We need to fight for our right to gamble
Gambling is the latest target of nanny-state zealots.
When Boris Johnson became prime minister back in 2019, you could have been forgiven for thinking a new age of libertarianism was dawning. During his campaign for the Conservative leadership, he promised to use his premiership to roll back ‘the continuing creep of the nanny state’. Even as the Covid pandemic first loomed, Johnson hailed Britain as a ‘land of liberty’.
In the years since then, we have given more ground to state paternalism than ever before. The Covid pandemic redrew the boundaries of what constitutes a reasonable government intervention. Suddenly, there was no limit on how the state could restrict our personal and private lives, especially in the name of public health.
On issues from junk food to e-cigarettes, the hangover of the Covid revolution in nanny statism is clear. Politicians view just about every problem as a potential public-health hazard in need of greater regulation and legal restrictions. We now have to work harder than ever before to convince politicians that we are capable of making lifestyle and consumption choices for ourselves. The state is determined to step in on our behalf to ward away dangerous vices like sugar and alcohol.
You would never know it from their constant denunciations of Boris and Brexit, but nanny statists and the public-health lobby are privately delighted by this state of affairs. The sin-tax enthusiasts and red-tape fetishists have clearly noticed how far politics has swung in their favour in recent years. After governments around the world normalised extreme encroachments on personal freedom, such as banning outdoor socialising, the nanny statists’ pet policies – from enforced plain packaging on foods to ever-more onerous restrictions on advertising – no longer seem so outlandish or even all that restrictive by comparison.
It was only a matter of time, then, before both the government and the ever-inflating public-health lobby turned their attention to gambling. Putting a fiver on a football match, or having a flutter on the horses, is harmless fun for many. And so, naturally, the nanny statists want to put a stop to it.
The government’s review of the 2005 Gambling Act is reportedly due to be published this month. We do not know for certain what it will contain. But going by recent precedents – such as the proposal to make England ‘smoke-free’ by 2030 – it is fair to say it is unlikely to contain too many reasonable, level-headed policies.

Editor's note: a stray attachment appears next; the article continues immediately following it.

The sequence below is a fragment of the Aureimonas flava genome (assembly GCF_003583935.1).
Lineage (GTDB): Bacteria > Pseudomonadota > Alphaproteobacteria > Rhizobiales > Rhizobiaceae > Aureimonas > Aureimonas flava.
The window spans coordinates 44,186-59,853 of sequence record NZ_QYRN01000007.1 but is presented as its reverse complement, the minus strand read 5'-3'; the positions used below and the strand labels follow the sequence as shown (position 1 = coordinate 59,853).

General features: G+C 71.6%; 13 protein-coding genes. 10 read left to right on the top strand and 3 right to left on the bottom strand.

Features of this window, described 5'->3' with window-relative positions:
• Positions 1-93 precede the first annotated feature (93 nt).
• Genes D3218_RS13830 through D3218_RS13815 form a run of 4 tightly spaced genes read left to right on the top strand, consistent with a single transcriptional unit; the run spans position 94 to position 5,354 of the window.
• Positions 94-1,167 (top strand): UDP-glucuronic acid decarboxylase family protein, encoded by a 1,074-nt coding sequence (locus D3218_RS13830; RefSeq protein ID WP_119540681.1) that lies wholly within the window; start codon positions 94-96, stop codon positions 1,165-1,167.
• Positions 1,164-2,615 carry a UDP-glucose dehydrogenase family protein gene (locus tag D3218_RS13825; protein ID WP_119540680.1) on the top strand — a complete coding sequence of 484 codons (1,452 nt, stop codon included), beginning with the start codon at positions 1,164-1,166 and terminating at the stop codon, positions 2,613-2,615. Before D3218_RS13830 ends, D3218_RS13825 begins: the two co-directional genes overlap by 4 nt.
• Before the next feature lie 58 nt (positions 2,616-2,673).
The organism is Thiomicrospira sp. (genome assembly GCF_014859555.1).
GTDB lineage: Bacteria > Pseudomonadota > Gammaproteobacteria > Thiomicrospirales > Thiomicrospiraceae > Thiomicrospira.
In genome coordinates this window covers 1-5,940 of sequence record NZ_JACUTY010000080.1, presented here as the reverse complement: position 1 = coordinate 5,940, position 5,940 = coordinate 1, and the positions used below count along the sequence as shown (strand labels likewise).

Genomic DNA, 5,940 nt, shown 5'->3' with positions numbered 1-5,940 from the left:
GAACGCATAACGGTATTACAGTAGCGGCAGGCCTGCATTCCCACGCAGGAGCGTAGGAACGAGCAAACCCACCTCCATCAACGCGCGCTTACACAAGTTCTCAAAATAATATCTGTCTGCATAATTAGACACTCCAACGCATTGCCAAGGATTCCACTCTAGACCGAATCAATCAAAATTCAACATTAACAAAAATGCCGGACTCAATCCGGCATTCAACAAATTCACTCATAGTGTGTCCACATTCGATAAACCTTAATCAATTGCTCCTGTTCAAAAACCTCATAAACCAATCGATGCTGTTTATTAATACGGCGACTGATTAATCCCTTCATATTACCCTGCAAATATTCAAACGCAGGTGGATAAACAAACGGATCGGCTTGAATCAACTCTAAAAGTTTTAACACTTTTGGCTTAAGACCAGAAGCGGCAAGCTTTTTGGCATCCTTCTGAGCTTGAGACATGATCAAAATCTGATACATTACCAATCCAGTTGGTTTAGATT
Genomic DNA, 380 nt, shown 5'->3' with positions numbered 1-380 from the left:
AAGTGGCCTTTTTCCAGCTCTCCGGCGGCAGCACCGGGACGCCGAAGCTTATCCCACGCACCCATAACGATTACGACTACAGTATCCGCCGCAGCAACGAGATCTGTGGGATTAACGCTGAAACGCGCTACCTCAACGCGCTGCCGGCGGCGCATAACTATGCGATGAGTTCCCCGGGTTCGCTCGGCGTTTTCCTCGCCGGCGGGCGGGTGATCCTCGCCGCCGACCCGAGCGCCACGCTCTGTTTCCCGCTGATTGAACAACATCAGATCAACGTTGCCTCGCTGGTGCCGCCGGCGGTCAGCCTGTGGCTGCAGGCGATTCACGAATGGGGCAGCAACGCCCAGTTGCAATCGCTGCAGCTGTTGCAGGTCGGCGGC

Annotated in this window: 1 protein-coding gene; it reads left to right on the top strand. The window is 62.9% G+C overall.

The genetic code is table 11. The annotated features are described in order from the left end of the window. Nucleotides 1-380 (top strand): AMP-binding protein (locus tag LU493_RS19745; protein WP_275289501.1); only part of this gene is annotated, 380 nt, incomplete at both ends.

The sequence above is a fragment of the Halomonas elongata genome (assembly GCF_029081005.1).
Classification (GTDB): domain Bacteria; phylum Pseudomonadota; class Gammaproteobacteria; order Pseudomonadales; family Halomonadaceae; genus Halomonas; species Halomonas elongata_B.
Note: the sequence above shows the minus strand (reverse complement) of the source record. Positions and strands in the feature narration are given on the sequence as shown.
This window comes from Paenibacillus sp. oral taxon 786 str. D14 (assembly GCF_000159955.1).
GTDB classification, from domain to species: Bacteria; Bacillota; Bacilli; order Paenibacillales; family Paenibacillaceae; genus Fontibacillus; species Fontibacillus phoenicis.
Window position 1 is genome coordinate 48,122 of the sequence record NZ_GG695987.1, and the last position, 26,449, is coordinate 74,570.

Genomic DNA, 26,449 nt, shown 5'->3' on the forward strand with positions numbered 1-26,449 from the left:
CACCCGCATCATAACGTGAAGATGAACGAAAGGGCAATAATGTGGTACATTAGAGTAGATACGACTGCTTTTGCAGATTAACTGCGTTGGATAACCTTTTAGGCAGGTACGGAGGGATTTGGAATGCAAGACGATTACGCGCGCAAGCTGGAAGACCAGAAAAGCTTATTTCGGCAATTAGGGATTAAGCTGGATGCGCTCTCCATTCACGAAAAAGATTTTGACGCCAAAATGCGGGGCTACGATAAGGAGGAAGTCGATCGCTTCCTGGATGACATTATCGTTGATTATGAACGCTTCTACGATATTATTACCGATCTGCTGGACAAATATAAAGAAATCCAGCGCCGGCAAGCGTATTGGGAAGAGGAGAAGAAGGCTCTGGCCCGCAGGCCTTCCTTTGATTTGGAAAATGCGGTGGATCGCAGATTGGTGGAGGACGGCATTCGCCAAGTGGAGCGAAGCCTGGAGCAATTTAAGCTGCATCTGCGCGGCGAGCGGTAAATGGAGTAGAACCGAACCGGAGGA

The paternalists will say their focus is on ‘problem gambling’ (or gambling addiction). In truth, this is a predicament that affects an exceedingly small number of people. And, arguably, those it does affect will be best helped by experienced third-sector organisations, rather than cack-handed state interventions. Nevertheless, ministers are under huge pressure to Do Something.
If the government simply wanted to provide more resources for public-information campaigns or more money to addiction charities, that would be all well and good. But we can almost certainly expect the Gambling Act review to contain all kinds of illiberal, invasive and unworkable ideas.
One particularly absurd idea, which the Gambling Commission expects to appear in the review, is for ‘payslip checks’. This would mean that anyone placing a bet above a certain amount would have to submit their payslips first. This would then allow the government to check if they can afford to lose that money. Among the many obvious problems with the idea is that it would mean collecting sensitive data from millions of people’s payslips. This would have to be held in a centralised database, putting everyone’s data at risk.
No doubt many of the policies to come out of the Gambling Act review will be just as invasive. Whatever the exact details of the proposals, you can be sure they will undermine our fundamental right to choose how to spend our own time and money.
Those of us who believe in personal freedom, and who don’t want the nanny state to keep bearing down on us, have got a serious fight on our hands.
Jason Reed is the UK lead at Young Voices and a political and policy commentator for a wide range of outlets. Follow him on Twitter: @JasonReed624
Picture by: Getty
To enquire about republishing spiked’s content, a right to reply or to request a correction, please contact the managing editor, Viv Regan.
Want to join the conversation?
Only spiked supporters, who donate regularly to us, can comment on our articles.